GORDON SANITAIRE by Gordon Urquhart (XLI)


When you’ve been flying solo in your public life as long as I have you learn to be self-reliant. You not only look after number one but expect number one to look after you too: you expect the public persona as a man of business, an achiever in a competitive world, a well-connected man, to come to the rescue when the private man is subjected to second thoughts and even blacker moods. Negative feelings never keep me down for long, but that time when I felt depressed – for a day or so when it looked as though we might not be able to purchase the mine in PNG after the Australian Greens called for a Senate inquiry into the behaviour of the firm I represented[1] – I came through armed with a thought that always makes me feel better: losing is for losers.

I have my own way of doing things, and when I do things my way they usually come out right. The song “My Way” could have been written about me[2], or by me (if I’d ever written songs), and I still have a very similar attitude when it comes to events of the past. If you can’t change it, let it go, and go on to the next deal. Make sure your hair looks great and your suit is sitting right and keep walking. Always focus on winning. Or as Paul Anka wrote, and Frank Sinatra sang:

Regrets, I’ve had a few,

But then again too few to mention

There are a few subjects I had intended to cover during this year but simply never got around to it. A pang of sadness is felt as I recall some of these columns which never made it: there was to be something about what it’s like to get older and lose one’s sense of direction; advice about how to behave at a real estate agent’s property viewing, with some ideas about renting and how to get on with your landlord; reflections on my own health after a bit of a scare, mid-year, and some time in hospital; advice to the young about how to live well in order to be a content senior citizen; advice for the lovelorn and hopelessly unsuccessful romantics; thoughts on the nature of addiction following my participation in Dry July; more thoughts about causes where people give something up or do something unusual, which take place over a day or longer period; and a list of all the things which have been really annoying me lately.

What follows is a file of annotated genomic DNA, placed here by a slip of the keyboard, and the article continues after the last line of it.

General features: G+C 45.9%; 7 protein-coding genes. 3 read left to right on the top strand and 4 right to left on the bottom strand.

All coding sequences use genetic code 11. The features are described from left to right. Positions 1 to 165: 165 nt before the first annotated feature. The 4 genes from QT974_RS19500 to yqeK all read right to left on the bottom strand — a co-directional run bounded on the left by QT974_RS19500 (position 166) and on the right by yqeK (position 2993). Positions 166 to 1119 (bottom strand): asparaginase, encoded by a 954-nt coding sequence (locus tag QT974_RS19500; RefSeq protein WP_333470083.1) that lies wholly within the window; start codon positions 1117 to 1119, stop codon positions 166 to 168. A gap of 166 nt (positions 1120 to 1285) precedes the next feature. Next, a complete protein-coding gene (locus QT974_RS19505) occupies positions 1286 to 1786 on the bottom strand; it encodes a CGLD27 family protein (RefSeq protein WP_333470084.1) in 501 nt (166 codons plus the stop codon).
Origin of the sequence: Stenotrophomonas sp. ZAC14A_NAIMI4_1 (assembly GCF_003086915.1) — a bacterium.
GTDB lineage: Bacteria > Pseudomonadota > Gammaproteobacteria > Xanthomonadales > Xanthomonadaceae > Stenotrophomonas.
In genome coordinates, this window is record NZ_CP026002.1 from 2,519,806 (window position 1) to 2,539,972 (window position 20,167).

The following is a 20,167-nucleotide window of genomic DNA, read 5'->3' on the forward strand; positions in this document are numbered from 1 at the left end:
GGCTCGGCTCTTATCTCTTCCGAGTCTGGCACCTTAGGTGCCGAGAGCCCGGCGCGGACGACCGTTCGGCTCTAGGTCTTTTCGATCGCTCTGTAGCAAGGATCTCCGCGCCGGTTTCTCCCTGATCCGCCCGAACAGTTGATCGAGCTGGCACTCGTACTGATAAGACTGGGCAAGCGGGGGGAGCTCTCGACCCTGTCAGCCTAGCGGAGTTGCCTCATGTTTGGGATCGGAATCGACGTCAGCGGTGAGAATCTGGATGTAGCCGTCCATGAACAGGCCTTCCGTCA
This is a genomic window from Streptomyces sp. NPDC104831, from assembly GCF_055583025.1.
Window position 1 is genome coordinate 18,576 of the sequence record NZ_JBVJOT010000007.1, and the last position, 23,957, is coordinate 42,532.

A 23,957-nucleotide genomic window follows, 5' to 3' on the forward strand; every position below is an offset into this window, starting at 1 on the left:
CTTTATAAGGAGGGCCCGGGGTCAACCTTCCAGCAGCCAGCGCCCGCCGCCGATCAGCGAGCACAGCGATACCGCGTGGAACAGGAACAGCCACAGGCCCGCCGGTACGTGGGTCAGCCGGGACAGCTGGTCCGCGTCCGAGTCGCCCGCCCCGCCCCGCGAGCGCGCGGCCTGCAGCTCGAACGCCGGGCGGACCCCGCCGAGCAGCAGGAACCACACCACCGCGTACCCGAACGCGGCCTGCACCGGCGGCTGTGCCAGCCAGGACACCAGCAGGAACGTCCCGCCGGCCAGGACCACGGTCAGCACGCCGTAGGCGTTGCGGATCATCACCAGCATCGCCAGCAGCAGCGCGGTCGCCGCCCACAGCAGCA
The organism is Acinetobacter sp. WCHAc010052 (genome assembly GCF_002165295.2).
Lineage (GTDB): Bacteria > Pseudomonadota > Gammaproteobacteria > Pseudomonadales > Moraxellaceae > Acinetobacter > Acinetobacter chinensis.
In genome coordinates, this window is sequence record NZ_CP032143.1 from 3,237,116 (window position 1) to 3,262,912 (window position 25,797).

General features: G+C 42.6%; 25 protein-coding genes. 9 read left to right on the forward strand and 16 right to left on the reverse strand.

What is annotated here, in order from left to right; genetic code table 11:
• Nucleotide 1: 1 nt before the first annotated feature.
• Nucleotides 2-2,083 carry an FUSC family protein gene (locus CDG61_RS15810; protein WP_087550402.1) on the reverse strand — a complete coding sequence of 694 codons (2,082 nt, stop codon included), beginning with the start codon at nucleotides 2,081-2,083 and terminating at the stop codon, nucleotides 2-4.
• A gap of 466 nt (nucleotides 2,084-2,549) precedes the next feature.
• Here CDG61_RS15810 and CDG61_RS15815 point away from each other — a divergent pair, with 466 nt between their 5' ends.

But regrets? No, not really. Non, je ne regrette rien as another song goes. The list above is bogus. My sense of direction is fine and I drive just fine (too fast, to be honest); I have very little interest in the rental market, except for making money out of it; I have had no health scare; I have always been successful romantically so it frankly doesn’t concern me whether others have trouble in this area or not; the thought of missing out on a glass (or three) of Penfold’s Yattarna Chardonnay at the end of the day fills me with horror, so I’m unlikely to stop imbibing any time soon; and I think that days and months with hilarious puns in the title are as alienating to me as those reprobates who harass you on the street because they are collecting for a charity of some sort, and they’re always English, and backpackers, and they won’t leave you alone because they operate on a commission or they are thinking of picking your pocket later.

Actually the list of things which annoy me is appealing – it’s a shame I didn’t do that. Next year perhaps.

[1] I was identified only as a lawyer from Sydney in the report of this inquiry, which was irksome, as some sort of public credit for “the most breathtakingly devious land deal ever put together by an Australian enterprise in PNG” was earned, I felt.

[2] My wife says that the song “You’re So Vain” was written about me. She’s joking, of course. It doesn’t do me justice.

Published in: on November 19, 2012 at 7:43 pm  Leave a Comment  

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